Albert Harding, Private 49624, 13th Battalion, Cheshire Regiment
Killed in action 21st October 1916 in Somme, France, aged 28
Albert Harding was born on 5th August 1888 and baptised on 20th November 1889 at Christ Church, Macclesfield, the son of (Mary) Eva and George Harding, a labourer of 22 Shaw Street, Macclesfield.
In 1891, Albert was living at that address with his parents and older brothers Thomas (15), Ernest (7) and William (4).
By 1901, the family had moved to 3 Lyon Street, Macclesfield, and twelve year old Albert was living there with his parents and brothers Ernest and William.
Albert married Ethel May Houselander at Christ Church, Macclesfield on 26th March 1910, and in 1911 the couple were living with their six month old son Harry at 13 Lyon Street, Macclesfield – the home of Ethel’s mother, Sarah Jane Houselander. Albert was employed in the cotton industry as a ring doubler, and his wife was a silk bow maker. Albert and his family later moved to 7 Back Paradise Street, Macclesfield.
On 13th November 1915, Albert enlisted in Macclesfield with the 7th Battalion of the Cheshire Regiment, receiving service number 4083. His service records show that he was 5 feet 6 inches tall, weighed 120 pounds and had a 34 inch chest. He was vaccinated in infancy and had four vaccination marks on his left arm. At the time of enlistment he was employed as a cotton doubler at Clarence Mill, Bollington, and lived at 7 Back Paradise Street. His eyes were tested on 23rd June 1916; this showed that he was slightly short-sighted.
Albert was drafted to France on 7th September 1916 and transferred to the 13th Battalion of the Cheshire Regiment on 16th September, when his service number was changed to 49624.
In October 1916, the 13th Cheshire Regiment formed part of the 74th Brigade in the Somme region of France, and on 20th October they took up position in Hessian trench. The following day an attack was made on the enemy in Regina trench near Thiepval, going ‘over the top’ at 12.06 after the usual bombardment. The following is an extract from the 13th Battalion’s war diary for the day:
“The whole Bn. went over and entered the enemy’s trenches, drove back the Germans, took & claim about 250 prisoners, captured a machine gun, one party advancing well forward, put a German field gun out of action but was unable to bring it back, consolidated the position and were finally relieved at 6pm on the 22nd instant. Numerous congratulatory telegrams were received.”
Casualties for the day were 125 wounded (7 officers and 118 other ranks) and 58 missing (2 officers, 56 other ranks). Albert Harding was one of the missing men and was later assumed to have lost his life during the attack.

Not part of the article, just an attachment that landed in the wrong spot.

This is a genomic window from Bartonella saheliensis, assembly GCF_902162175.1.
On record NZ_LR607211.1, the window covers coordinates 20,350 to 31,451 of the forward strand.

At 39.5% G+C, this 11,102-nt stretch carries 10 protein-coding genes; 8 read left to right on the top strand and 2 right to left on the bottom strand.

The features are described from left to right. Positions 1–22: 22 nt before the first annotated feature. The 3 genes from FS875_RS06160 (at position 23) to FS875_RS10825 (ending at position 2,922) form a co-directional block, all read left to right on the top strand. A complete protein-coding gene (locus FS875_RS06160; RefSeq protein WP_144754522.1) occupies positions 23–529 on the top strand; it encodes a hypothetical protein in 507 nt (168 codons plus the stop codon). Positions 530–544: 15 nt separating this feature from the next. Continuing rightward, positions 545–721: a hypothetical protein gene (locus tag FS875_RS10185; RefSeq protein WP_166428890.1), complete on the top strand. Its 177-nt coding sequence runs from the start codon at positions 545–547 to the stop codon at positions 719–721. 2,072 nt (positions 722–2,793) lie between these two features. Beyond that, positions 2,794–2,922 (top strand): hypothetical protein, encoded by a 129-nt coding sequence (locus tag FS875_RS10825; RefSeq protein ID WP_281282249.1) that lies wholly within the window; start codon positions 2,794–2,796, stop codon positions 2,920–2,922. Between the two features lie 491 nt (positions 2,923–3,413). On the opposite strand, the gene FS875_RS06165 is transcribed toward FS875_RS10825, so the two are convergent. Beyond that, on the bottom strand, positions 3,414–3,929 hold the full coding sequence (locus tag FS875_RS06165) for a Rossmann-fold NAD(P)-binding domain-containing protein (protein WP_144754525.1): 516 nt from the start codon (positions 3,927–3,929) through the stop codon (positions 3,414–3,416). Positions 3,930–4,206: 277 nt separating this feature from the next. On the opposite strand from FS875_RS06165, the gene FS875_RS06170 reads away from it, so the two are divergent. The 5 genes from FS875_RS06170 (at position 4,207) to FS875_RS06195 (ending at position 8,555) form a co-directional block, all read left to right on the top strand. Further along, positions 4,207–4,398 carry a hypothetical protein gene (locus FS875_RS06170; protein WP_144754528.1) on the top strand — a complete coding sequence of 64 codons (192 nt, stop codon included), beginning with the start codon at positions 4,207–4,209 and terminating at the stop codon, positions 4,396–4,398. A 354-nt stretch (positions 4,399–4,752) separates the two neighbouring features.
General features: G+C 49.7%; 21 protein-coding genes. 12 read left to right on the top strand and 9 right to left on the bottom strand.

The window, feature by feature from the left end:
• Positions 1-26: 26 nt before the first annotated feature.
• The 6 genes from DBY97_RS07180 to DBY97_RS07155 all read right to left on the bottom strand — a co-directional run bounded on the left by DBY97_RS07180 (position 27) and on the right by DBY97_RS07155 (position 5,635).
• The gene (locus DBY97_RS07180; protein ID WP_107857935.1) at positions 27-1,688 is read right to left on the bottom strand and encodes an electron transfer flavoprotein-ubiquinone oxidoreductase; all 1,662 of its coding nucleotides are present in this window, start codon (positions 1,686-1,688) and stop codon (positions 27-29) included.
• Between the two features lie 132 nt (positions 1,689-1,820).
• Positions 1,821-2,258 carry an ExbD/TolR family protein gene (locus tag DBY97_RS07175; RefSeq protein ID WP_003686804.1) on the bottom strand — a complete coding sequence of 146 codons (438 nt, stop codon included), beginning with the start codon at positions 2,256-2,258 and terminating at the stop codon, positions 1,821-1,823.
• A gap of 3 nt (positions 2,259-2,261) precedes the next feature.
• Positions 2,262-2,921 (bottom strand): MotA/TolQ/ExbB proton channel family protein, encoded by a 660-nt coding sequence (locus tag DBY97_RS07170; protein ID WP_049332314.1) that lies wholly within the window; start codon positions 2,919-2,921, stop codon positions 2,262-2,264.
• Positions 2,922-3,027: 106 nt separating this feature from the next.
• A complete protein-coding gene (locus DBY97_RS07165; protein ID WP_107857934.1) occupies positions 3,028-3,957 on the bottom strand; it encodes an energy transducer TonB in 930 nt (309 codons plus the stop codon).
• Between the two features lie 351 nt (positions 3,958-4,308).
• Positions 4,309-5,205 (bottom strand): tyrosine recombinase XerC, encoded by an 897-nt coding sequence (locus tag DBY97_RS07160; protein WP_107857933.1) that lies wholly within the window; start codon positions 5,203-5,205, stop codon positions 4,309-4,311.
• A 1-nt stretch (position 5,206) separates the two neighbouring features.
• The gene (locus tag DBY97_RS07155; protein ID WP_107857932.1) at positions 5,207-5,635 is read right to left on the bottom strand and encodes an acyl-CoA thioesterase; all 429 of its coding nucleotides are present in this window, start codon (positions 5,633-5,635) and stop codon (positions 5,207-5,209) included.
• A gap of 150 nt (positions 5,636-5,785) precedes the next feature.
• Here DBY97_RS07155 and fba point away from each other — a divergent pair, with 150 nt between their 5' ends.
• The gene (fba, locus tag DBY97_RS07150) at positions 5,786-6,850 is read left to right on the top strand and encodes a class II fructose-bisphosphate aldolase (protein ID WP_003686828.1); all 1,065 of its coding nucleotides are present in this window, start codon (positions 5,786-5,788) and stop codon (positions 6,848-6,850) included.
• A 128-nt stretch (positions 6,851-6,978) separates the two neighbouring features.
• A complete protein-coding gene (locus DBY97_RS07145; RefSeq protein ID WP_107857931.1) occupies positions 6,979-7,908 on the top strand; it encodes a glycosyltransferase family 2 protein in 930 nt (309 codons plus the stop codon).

Albert’s death was reported in the Macclesfield Courier of 9th December 1916:
ROLL OF HONOUR – PRIVATE A HARDING
Mrs Harding, of 27 Chester Road, has received official intimation that her husband, Private A Harding, of the Cheshire Regiment, was killed in action on October 21st.
Twenty-eight years of age, the deceased soldier was the son of the late Mr George and Mrs Harding, of Shaw Street, Macclesfield, and enlisted about twelve months ago. He had only been in France about six weeks when he met his death. Prior to enlisting he had been employed as a cotton doubler at the Clarence Mill, Bollington. He was a regular attendant at Christ Church, Macclesfield, where a memorial service was held on Thursday night.
Private Tom Harding, a brother of the deceased, is with the Cheshires in Egypt. He fought in the South African campaign, gaining two medals and five bars, and volunteered for service at the outbreak of the present war. He was wounded in France and on recovering was drafted to Egypt. Another brother, Mr Wm. Harding, served eight months in the Cheshire Regiment, and was then discharged on medical grounds.
Private Albert Harding has no known grave and is commemorated on Panel Ref. Pier and Face 3 C and 4 A of the Thiepval Memorial, Somme, France. The Commonwealth War Graves Commission holds casualty details for Private Albert Harding.
Locally, Private Albert Harding is commemorated on the Macclesfield Park Green, Town Hall, St Michael’s Church, Christ Church and Christ Church School war memorials, and on the Clarence Mill, Bollington roll of honour.
Brother of Tom Harding, who served in the South African wars and served in WWI with the Cheshire Regiment as Private 10137; and of William Harding, who served with the Cheshire Regiment as Private 4169 and was discharged from the Army on 12th August 1916 due to ill-health.
Thanks to Sally, granddaughter of Albert Harding, for providing photos and information to supplement this research.